The other day a question came to me via e-mail: “Why do some Harley owners hate the Street 500 and Street 750 motorcycles?” Well, hate is a bit of a strong word, but as a Harley owner who dislikes the Street 500 and Street 750, I felt I could give a qualified answer.
SPOILER ALERT: It has nothing to do with liquid cooling or small displacement size.
There are two main reasons (and a few ‘bonus’ reasons) why Harley owners don’t like the Street 500/750. Some of these I agree with, some I don’t.
1) The motor is not a traditional Harley-Davidson motor
Harley-Davidson’s full name is The Harley-Davidson Motor Company. Think about that. The company is named after their motors, not their motorcycles. Over 100 years after it’s founding, Harley-Davidson still places emphasis on its motors, so much so that other manufacturers have intentionally tried to duplicate their sound. The Street 500 and 750 represent a big shift from that traditional push-rod, air cooled, Harley-Davidson motor. It uses no push rods and opts for liquid cooling instead of air cooling. Harley-Davidson motorcycles also tend to be big displacement, low RPM gas hogs. The Street 500 and 750 motorcycles don’t sound like, look like, feel like, or ride like a traditional Harley-Davidson, and that irks some people.
2) The quality is terrible and cheapens the overall Harley brand
Any motorcycle manufacturer could build a budget-friendly entry-level motorcycle. It’s one thing to build that bike, it’s another thing to build it well. One company doing it right is Yamaha with their Yamaha R3, the baby-sibling of their famed R6 supersport. The R3 boasts R6-inspired style, it outperforms the other motorcycles in it’s class (CBR-250, Ninja 300, etc.), and it still offers a level of fit and finish for it’s price-point.
So how does Harley-Davidson’s Street family of motorcycles do compared to the competition? Piss-poor. Whether we’re talking about performance, quality of parts, reliability, or fit and finish, the Street 500 and 750 motorcycles have serious weaknesses to at least some if not all of their major competitors. Take a look at the welding on the frame of a Street 500 or 750, or the way the wires come in to the hand controls. The bike just yells cheaply built like no other Harley-Davidson ever has, since the AMF years… but Harley owners don’t talk about that either.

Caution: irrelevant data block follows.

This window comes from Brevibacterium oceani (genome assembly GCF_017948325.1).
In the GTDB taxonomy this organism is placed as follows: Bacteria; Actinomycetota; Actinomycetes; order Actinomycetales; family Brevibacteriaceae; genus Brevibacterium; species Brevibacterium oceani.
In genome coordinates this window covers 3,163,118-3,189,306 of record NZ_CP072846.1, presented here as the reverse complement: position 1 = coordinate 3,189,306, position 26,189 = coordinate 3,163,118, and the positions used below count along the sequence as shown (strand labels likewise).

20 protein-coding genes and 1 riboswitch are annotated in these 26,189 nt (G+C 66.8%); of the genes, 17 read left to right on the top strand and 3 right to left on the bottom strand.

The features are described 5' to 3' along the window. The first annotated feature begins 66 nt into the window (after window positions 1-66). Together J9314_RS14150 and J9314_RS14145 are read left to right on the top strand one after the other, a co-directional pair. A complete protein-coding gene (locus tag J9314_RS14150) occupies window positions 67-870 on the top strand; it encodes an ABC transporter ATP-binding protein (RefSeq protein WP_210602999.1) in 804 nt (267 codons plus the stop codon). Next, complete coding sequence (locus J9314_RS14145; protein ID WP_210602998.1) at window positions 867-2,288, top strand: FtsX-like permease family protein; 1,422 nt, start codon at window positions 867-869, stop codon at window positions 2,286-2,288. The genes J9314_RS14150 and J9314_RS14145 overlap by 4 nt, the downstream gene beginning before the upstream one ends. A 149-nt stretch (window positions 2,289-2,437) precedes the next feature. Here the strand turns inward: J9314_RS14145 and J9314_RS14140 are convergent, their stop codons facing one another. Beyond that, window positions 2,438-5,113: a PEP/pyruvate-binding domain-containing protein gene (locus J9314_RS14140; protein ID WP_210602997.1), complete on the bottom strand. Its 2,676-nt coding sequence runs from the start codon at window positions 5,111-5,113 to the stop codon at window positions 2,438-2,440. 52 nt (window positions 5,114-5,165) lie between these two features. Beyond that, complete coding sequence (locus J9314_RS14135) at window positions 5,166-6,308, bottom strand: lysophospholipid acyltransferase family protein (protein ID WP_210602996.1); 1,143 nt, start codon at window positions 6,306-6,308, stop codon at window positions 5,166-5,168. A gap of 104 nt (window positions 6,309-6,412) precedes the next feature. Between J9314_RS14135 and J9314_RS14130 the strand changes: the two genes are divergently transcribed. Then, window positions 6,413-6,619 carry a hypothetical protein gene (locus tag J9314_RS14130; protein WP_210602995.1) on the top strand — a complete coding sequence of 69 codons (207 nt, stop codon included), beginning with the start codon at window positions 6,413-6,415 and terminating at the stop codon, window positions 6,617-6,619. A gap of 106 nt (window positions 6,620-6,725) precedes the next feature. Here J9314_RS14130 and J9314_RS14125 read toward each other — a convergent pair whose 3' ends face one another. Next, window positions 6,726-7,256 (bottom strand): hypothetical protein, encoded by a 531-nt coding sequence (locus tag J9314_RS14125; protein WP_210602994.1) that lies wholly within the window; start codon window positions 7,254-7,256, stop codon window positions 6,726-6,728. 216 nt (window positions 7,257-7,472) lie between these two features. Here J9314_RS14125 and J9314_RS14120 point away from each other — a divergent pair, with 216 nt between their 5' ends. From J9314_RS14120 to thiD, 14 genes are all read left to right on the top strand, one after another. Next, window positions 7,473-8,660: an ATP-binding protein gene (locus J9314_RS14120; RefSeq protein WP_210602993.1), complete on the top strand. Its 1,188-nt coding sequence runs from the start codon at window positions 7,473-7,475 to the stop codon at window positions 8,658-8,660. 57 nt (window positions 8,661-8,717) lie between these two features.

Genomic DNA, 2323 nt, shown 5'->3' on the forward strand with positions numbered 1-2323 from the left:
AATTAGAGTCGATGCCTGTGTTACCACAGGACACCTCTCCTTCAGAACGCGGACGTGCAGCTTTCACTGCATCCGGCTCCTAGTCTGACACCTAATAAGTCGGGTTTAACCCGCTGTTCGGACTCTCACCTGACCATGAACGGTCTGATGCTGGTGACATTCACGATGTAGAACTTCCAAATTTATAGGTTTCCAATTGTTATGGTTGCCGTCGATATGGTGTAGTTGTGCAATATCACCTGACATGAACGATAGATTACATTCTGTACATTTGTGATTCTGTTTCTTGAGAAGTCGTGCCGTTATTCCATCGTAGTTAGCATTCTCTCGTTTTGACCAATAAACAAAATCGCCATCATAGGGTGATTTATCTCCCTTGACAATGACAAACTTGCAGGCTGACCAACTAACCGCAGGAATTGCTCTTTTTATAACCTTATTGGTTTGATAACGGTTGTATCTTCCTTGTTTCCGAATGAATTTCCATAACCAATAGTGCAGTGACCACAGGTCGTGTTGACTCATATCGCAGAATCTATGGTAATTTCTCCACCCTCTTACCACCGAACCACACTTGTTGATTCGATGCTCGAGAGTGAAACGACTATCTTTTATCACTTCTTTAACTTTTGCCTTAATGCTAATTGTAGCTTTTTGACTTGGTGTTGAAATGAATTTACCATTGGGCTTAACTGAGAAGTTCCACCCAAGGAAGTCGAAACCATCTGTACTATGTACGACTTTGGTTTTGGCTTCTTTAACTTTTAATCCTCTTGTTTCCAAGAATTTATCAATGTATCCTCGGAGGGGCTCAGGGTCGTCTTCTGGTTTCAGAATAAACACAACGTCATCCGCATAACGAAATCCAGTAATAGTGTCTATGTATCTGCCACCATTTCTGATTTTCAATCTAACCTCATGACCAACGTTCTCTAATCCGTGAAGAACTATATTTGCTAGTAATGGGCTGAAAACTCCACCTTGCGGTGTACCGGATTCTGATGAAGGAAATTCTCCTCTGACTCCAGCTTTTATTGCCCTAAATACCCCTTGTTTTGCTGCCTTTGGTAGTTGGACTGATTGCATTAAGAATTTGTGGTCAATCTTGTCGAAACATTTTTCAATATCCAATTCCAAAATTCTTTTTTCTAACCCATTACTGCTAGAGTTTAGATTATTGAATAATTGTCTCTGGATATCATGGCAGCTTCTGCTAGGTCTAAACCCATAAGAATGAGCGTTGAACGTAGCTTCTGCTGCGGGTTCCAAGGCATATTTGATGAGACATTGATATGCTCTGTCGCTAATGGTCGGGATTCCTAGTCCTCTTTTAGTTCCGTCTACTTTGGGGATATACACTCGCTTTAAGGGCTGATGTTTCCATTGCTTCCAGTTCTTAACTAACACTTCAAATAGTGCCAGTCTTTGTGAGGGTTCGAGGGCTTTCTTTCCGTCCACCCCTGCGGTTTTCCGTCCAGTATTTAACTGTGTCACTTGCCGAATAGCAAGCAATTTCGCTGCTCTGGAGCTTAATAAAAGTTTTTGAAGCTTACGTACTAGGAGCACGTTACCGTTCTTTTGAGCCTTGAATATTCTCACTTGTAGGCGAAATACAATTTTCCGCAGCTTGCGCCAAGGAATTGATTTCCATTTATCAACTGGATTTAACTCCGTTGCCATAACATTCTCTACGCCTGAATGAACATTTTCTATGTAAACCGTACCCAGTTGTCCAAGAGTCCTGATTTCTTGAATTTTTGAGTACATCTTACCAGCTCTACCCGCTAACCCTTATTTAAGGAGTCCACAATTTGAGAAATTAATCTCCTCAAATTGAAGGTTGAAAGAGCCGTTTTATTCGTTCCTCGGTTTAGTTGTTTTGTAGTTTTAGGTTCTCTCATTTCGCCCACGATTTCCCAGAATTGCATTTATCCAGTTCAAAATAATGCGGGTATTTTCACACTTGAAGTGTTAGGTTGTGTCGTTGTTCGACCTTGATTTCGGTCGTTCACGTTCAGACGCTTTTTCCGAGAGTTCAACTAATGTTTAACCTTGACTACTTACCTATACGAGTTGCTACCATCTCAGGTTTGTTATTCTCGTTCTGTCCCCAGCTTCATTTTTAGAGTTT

In the eyes of Harley owners, buying a Harley-Davidson should mean buying a well made product, and if it doesn’t outright beat it’s competition, it should at least outshine and outlast it. The Street does none of these things. That Yamaha R3 on other hand, it’s a pretty spiffy machine!
Other small issues that make some people dislike the Harley-Davidson Street 500 and 750 motorcycles
- Harley-Davidson announced that the Street would be manufactured overseas for sale in foreign markets (India). This meant that the bike would not be made by American workers, who would then ship the bike overseas, but rather would cost Americans their jobs in the eyes of some. Read this story on Harley-Davidson closing down their factory in Kansas City for more on that.
- Even Harley-Davidson’s own dealers don’t want to push the vehicle or speak highly of it because doing so would damage their own credibility. Dealerships and sales people (who rely on their reputation to put bread on the table) just don’t want to be associated with this machine, and that hurts it’s reputation.
- The brakes are weak by modern street bike standards, but, I guess that’s okay, because the performance is even worse.
- The fact Harley-Davidson couldn’t be bothered to put practical usable mirrors on this show the Motor Company’s own cost-cutting disinterest with this bike. It was never built as a point-of-pride for the brand but rather as a necessity dictated by consulting firms and the accounting department.
- Common issues and recall issues (look up Harley Street lag and leap on Google for examples…)
Don’t buy into anyone telling you that the Street is only unloved because it’s liquid cooled, small, inexpensive, and/or dainty. The reality is that Harley-Davidson failed to make a budget-friendly entry-level motorcycle that Harley enthusiasts, sales people, and dealers, could happily embrace and recommend.